Eaton raring to go in Moscow
American decathlete Ashton Eaton aims to cement his title as the world's best all-round athlete when the World Championships begin in Moscow.
The Olympic champion will kick off his bid for another gold medal on the opening day of competition at the Luzhniki Stadium as athletics looks to lift the gloom brought on by this summer's drug scandal.
The 25-year-old married heptathlete Brianne Theisen in July, with the Canadian starting her competition on Monday.
Talking about his year so far, Eaton said: "Off the track I got married, so I'm very excited about that. On the track, I had a lot of personal bests earlier this year, so training was going awesome.
"Then I had a slight injury before the Gotzis (meeting in May), which is a big heptathlon and decathlon, but we resolved that, so now I feel good. My preparation feels good. Am I the same as I was last year? I think physically I actually feel a little more worn down.
"But this being my first year after an Olympic year, to see all of us sitting up here is actually good because you see a lot of Olympic champions not at this meet. I think it does take a toll on your mind and your body. I would say I'm ready to go."
The sport is certainly keen to get matters focused back on the track after the spate of positive drug tests, highlighted by sprinters Tyson Gay and Asafa Powell, which have rocked the sport.
Even Usain Bolt has had to justify his own record-breaking feats, with the Jamaican opening his campaign in the heats of the 100m tomorrow evening.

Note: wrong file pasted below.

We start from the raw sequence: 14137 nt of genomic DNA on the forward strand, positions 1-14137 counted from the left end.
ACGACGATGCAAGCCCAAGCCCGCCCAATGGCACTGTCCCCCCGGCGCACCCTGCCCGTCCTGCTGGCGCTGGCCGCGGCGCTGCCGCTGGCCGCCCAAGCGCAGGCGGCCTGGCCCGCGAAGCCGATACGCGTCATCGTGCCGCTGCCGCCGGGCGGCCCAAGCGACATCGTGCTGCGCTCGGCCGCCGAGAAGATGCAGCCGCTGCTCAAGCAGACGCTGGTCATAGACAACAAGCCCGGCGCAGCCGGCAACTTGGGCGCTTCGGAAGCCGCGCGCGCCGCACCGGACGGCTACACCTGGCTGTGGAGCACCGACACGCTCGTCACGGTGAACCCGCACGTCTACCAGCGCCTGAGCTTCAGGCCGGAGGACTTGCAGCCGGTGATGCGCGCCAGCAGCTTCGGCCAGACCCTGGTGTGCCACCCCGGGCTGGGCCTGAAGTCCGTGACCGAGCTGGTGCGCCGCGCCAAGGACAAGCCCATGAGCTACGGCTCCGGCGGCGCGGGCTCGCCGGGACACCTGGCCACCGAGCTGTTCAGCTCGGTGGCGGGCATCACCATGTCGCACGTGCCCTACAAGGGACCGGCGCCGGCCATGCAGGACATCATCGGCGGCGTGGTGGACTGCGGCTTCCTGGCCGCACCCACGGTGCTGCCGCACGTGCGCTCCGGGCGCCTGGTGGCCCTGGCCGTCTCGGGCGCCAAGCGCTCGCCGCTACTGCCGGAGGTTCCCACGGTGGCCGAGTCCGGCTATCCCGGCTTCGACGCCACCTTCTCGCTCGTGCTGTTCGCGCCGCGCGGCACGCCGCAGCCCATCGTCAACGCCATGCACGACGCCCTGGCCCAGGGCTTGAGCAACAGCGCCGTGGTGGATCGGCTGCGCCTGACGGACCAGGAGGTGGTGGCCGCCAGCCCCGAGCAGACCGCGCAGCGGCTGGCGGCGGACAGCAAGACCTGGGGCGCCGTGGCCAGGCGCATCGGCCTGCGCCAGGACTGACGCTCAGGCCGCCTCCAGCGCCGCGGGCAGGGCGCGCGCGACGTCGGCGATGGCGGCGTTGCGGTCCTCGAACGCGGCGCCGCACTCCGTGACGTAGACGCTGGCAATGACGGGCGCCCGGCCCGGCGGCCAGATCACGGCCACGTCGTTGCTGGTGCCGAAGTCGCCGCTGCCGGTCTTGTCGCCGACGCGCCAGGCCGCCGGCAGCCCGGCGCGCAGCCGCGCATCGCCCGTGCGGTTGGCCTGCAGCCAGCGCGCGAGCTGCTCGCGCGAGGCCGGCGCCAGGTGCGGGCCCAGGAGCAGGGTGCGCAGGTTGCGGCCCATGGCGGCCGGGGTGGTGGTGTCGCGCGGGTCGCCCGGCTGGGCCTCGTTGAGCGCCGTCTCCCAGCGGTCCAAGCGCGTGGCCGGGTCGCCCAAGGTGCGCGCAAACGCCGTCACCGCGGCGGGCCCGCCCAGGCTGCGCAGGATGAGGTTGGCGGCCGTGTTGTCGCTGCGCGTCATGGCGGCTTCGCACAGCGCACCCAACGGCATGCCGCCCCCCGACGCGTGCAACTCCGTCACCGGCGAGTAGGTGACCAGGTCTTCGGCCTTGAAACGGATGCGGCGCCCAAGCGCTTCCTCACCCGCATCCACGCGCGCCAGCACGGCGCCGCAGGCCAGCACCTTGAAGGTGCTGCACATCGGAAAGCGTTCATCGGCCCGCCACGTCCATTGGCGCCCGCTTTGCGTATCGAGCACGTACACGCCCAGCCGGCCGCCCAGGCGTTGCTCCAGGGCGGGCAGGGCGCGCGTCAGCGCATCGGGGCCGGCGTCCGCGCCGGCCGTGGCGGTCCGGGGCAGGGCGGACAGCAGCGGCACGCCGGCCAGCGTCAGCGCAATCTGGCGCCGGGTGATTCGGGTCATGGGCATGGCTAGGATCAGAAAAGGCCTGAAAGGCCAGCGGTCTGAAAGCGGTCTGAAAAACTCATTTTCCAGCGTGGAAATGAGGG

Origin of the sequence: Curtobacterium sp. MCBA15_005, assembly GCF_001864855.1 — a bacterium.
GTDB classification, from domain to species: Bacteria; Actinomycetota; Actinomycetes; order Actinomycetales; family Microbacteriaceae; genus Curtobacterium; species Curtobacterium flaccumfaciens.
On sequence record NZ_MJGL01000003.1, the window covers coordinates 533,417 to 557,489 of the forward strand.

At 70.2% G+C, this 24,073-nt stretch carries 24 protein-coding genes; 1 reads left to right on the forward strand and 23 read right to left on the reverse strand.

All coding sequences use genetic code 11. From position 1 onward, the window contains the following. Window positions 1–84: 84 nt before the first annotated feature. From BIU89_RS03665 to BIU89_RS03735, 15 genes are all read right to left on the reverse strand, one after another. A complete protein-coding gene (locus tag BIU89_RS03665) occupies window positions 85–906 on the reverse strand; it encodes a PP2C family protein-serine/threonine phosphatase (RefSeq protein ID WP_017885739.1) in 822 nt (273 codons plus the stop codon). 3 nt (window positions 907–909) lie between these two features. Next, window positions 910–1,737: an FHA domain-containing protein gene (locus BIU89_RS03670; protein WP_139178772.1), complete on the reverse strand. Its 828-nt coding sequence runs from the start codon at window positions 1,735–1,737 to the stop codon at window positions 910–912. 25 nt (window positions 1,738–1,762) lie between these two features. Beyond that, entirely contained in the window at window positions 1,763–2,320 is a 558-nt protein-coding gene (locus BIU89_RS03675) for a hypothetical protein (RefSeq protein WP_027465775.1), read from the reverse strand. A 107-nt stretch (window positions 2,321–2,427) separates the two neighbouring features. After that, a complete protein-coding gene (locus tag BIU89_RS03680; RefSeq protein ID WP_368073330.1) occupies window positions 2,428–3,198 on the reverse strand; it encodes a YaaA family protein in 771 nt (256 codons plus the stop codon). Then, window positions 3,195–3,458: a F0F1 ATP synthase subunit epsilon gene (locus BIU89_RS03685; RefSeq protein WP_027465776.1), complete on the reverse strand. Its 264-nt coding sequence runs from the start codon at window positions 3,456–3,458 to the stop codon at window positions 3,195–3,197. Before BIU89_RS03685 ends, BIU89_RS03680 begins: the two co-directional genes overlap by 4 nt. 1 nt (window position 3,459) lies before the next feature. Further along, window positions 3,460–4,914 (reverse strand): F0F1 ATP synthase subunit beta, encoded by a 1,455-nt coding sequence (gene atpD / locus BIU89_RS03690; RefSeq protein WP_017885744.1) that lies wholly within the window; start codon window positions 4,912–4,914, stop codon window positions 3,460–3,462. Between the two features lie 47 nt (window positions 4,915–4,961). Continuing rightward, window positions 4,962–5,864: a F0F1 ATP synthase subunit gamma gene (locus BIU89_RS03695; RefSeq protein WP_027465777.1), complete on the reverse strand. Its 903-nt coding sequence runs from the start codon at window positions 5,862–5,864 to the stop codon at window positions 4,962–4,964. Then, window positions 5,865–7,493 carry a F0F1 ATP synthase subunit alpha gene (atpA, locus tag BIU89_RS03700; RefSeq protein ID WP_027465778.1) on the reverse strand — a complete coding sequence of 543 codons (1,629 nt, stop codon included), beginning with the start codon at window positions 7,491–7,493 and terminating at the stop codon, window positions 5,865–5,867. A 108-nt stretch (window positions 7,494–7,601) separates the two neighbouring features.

The self-proclaimed "living legend" sprinted away from waiting journalists at yesterday's open training session, having earlier been seen laughing and joking with his team-mates.
Bolt's best time this year is 9.85 seconds, set at the London Anniversary Games, rather sluggish by his own stratospheric standards, but he will expect to make amends for two years ago in Daegu when he was disqualified for a false start.
The final this time is on Sunday night, with American two-time former doper Justin Gatlin likely to provide the stiffest opposition.
Michael Clarke, the head coach of the Jamaican team, said of his star sprinter: "I believe that he will do as well as he did in the past."
Only two champions will be crowned on the opening day, with Great Britain's double London 2012 gold medallist Mo Farah favourite for the 10,000m crown.
The 30-year-old was pipped at the line by Ibrahim Jeilan in the event in Daegu, admitting he had never heard of the Ethiopian before the race.
Farah, though, has come on leaps and bounds even since then.
"I am definitely a different athlete in terms of what I've done, in terms of confidence," he said.
"Daegu was the start and to come back in 2012 and win that and now 2013, I've been sort of mixing and matching a little bit."
Tomorrow's race will be Farah's first 10,000m on the track since London 2012, with he and his American training partner Galen Rupp, the Olympic silver medallist, looking to resist the challenge of a gaggle of Kenyans and Ethiopians.
Farah added: "I am just that bit stronger, I've been injury free, that's the most important thing. Your body allows you to do 100 plus miles week in, week out. You have done that base so I am just stronger."
The only other medal decided tomorrow is in the women's marathon, Kenya's Edna Kiplagat is bidding to become the first woman to land back-to-back world marathon titles.
Olympic gold medallist Tiki Gelana of Ethiopia is set to be her main rival.